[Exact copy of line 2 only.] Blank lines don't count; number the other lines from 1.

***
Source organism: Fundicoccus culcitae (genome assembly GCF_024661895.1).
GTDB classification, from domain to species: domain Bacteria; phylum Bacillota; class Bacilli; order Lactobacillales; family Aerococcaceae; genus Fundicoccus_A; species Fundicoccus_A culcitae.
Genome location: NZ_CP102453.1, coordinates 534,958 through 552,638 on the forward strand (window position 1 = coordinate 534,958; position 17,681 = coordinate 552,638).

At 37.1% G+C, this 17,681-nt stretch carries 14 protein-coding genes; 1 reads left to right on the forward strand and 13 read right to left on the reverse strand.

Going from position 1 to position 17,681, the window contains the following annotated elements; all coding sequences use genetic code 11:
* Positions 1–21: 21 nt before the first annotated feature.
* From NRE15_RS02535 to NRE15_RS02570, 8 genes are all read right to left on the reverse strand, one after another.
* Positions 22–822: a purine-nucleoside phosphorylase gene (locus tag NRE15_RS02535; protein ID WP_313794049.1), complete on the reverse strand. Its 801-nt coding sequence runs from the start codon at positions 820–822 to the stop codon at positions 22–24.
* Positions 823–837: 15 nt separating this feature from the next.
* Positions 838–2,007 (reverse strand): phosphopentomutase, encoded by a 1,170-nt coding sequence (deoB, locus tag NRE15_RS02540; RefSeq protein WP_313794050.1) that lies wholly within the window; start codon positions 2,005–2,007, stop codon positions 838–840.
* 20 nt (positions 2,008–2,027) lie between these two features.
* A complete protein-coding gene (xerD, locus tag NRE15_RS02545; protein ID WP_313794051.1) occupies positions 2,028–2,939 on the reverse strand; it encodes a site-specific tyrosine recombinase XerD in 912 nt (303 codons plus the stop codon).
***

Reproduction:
GTDB classification, from domain to species: domain Bacteria; phylum Bacillota; class Bacilli; order Lactobacillales; family Aerococcaceae; genus Fundicoccus_A; species Fundicoccus_A culcitae.